National / International News

Big earthquake near Iceland volcano

BBC - Tue, 2014-08-26 02:19
Iceland's Bardarbunga volcano has been hit by the largest quake since tremors began last week but experts say there are no signs of an eruption.

VIDEO: How pedal power charges your phone

BBC - Tue, 2014-08-26 02:17
From backpacks which indicate which way you are turning to a USB charger that gets its power from pedalling

AUDIO: Pet Shop Boys cameo on The Archers

BBC - Tue, 2014-08-26 02:10
Pop duo the Pet Shop Boys have made a cameo appearance on Radio 4's The Archers.

VIDEO: Mexico tries to tame 'Beast' train

BBC - Tue, 2014-08-26 02:07
The Mexican government has unveiled new measures to prevent migrants from Central America travelling on the roofs of freight trains heading north towards the US.

A lack of hurricanes is not all good for insurers

Marketplace - American Public Media - Tue, 2014-08-26 02:01

On this morning nine years ago, Hurricane Katrina was creeping west across the Gulf, after smashing through Florida. Since then, North America has not seen a major hurricane. Which might lead you to think all’s well with the insurance industry.

That's not exactly the case.

Katrina was the costliest disaster ever for insurance companies. They paid out more than $40 billion. Since then, it’s been pretty calm as catastrophes go.

But here’s the paradox: When the sky is clear, insurance prices can fall.

“The insurance marketplace had gone through a pretty severe soft cycle, oh, really for the last 10 years,” says David Bradford of industry consultancy Advisen.  

In general, lots of surplus money and insurance coverage is now chasing customers. It’s a buyer’s market.

As for insurers, they’re struggling with modest prices, but have plenty of reserves stocked away.

“They have built up sufficient reserves and can swallow large losses at this fairly well,” says Greg Knapic at Wells Fargo Insurance. “You just don’t want to have too many of them.”

And we have moved into this year’s big storm season. Knapic says it would take a record $50 billion or $100 billion event to shake up a crowded market.

On this morning nine years ago, Hurricane Katrina was creeping west across the Gulf, after smashing through Florida. Since then, North America has not seen a major hurricane. Which might lead you to think all’s well with the insurance industry. Not exactly.

 

Katrina was the costliest disaster ever for insurance companies. They paid out more than $40 billion dollars. Since then, it’s been pretty calm as catastrophes go.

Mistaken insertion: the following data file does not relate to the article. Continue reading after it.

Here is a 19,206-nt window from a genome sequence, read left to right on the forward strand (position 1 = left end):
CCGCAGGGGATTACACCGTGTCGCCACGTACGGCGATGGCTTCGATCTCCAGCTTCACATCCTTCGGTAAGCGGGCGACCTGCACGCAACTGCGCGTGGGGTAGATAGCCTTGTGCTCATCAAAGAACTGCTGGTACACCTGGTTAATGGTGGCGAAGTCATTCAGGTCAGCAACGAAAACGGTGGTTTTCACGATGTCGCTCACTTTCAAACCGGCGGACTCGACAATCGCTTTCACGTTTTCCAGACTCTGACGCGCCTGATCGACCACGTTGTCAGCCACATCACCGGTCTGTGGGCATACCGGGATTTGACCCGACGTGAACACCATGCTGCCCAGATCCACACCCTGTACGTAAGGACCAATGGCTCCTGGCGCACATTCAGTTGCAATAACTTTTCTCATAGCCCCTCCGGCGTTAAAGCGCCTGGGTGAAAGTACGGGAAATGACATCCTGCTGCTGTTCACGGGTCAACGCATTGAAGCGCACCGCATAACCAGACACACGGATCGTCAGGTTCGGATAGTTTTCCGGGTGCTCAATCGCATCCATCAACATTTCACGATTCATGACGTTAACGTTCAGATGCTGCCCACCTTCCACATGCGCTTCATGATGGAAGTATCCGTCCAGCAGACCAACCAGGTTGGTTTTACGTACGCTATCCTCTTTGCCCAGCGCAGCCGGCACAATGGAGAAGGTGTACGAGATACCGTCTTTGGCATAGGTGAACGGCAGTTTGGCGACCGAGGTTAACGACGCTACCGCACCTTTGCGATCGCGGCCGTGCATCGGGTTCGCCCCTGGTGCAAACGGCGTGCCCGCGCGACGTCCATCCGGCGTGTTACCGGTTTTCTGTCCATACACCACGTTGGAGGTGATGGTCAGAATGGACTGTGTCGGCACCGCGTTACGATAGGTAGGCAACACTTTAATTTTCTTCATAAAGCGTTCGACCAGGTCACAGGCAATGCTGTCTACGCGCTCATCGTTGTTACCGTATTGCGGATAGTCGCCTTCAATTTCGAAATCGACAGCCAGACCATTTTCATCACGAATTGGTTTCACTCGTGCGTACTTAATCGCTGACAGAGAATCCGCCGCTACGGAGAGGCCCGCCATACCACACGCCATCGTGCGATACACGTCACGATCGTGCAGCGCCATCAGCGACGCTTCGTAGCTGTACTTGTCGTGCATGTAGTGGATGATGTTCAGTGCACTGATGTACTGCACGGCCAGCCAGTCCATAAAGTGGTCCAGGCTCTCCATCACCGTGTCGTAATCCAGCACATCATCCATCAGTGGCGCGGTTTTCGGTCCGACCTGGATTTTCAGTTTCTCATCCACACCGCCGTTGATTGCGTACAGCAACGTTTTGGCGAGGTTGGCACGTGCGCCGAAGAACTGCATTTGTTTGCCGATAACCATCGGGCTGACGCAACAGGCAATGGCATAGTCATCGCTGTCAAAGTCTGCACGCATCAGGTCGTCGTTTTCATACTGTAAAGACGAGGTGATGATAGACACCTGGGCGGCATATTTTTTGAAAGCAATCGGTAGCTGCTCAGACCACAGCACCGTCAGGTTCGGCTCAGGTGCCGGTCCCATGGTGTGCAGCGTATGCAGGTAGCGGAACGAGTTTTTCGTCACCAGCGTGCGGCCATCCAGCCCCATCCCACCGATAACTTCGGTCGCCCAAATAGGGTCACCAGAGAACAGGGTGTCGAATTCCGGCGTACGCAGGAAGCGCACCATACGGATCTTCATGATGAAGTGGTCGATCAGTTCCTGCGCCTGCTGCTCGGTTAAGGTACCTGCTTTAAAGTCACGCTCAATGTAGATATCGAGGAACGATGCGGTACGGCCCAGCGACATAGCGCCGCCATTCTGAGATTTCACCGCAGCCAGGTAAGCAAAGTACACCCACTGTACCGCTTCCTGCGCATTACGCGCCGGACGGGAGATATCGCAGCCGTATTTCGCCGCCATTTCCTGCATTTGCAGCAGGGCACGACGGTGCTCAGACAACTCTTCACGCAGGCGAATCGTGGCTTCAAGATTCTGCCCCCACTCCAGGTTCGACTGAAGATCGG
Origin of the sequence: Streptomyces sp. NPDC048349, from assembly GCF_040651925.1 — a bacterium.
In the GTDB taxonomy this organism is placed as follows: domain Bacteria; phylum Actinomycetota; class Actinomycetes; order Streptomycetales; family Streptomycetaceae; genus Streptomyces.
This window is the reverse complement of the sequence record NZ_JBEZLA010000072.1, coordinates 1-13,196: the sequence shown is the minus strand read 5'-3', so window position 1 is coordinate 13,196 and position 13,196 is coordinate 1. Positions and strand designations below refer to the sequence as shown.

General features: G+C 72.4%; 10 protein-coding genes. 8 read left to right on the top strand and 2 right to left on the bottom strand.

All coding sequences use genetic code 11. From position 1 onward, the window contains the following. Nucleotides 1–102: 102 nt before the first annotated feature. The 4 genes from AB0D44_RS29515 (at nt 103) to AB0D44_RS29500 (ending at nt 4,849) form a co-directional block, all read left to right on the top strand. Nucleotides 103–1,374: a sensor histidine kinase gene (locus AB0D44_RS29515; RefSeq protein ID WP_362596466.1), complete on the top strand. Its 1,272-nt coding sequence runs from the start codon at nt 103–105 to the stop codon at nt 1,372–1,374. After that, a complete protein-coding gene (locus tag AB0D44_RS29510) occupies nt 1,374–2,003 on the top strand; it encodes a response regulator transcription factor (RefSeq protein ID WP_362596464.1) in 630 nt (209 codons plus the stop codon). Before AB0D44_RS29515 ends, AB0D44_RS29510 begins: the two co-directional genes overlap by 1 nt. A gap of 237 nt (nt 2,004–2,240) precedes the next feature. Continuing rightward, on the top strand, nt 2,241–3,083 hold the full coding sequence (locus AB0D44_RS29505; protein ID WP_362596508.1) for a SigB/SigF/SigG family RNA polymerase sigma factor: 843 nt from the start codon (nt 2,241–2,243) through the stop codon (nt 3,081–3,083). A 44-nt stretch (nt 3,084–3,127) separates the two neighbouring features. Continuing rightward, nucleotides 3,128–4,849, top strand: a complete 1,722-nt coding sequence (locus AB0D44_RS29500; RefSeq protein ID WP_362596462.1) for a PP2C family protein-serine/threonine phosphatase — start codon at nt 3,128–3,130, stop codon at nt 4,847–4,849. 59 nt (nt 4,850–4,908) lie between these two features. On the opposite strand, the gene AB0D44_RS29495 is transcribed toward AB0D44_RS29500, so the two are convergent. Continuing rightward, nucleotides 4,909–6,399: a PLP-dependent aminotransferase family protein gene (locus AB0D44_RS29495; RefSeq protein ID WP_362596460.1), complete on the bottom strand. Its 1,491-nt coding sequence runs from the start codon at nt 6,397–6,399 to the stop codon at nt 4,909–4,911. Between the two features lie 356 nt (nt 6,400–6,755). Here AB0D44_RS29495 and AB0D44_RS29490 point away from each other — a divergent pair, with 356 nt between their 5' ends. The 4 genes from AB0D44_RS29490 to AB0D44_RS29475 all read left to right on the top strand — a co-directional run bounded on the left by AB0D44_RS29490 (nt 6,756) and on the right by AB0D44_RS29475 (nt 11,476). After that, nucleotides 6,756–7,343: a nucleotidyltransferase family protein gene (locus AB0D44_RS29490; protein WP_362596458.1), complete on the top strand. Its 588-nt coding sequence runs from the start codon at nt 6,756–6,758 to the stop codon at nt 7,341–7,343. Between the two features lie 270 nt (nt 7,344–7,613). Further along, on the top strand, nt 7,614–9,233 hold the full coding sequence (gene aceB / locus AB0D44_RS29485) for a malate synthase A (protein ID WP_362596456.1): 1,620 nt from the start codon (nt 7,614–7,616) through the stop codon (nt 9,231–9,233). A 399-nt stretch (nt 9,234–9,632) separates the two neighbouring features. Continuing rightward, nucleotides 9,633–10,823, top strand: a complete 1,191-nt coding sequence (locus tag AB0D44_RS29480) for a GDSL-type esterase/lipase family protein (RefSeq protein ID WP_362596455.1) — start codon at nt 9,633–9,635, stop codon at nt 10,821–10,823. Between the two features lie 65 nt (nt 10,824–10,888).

But here’s the paradox: when the sky is clear, insurance prices can fall.

 

“The insurance marketplace had gone through a pretty severe soft cycle, oh, really for the last ten years,” says David Bradford of industry consultancy Advisen.  
In general, lots of surplus money and insurance coverage is now chasing customers. It’s a buyer’s market.

 

As for insurers, they’re struggling with modest prices, but have plenty of reserves stocked away.

 

“They have built up sufficient reserves and can swallow large losses at this fairly well,” says Greg Knapic at Wells Fargo Insurance. “You just don’t want to have too many of them.”

 

And we have moved into this year’s big storm season. Knapic says it would take a record $50 or 100 billion dollar event to shake up a crowded market.

 

 

 

Bringing accountability to police through data

Marketplace - American Public Media - Tue, 2014-08-26 02:00

Following events in Ferguson, Missouri, there has been a lot of talk of putting policing on tape. There has also been talk of how big data can help reduce abuses of power and bring more truth and reconciliation to fraught police-citizen interactions. PC Magazine columnist Ibrahim Abdul-Matin says part of the issue is putting the power of data into the hands of the public.

One of the central problems, he says, is that no one seems to be looking at hard data on this issue.

“If there are bad apple cops, how come we don’t know the data about them until they've done something deadly?" Abdul-Matin asked. 

In terms of implementing this system, Abdul-Matin advises implementation with departments that are already using body cameras to record interactions with citizens, and collecting that data for internal use before bringing in crowd sourced information from the public at large.

While this itself won’t fix police-citizen interactions, it would bring a level of confidence in communities that accountability can actually happen, Abdul-Matin said. 

Volcanic rumblings stir economic concerns

Marketplace - American Public Media - Tue, 2014-08-26 02:00

One of Iceland’s many volcanoes has “stirred."

After more than a century of quiescence, Bardarbunga – in the interior of country – has shown some ominous signs of seismic unrest. Some 300 mini earthquakes have been recorded in the vicinity, and molten lava has reached the summit and is now melting the ice cap. The Icelandic authorities have evacuated the area and warned that if there is an eruption, it could be big enough to disrupt air travel over Europe.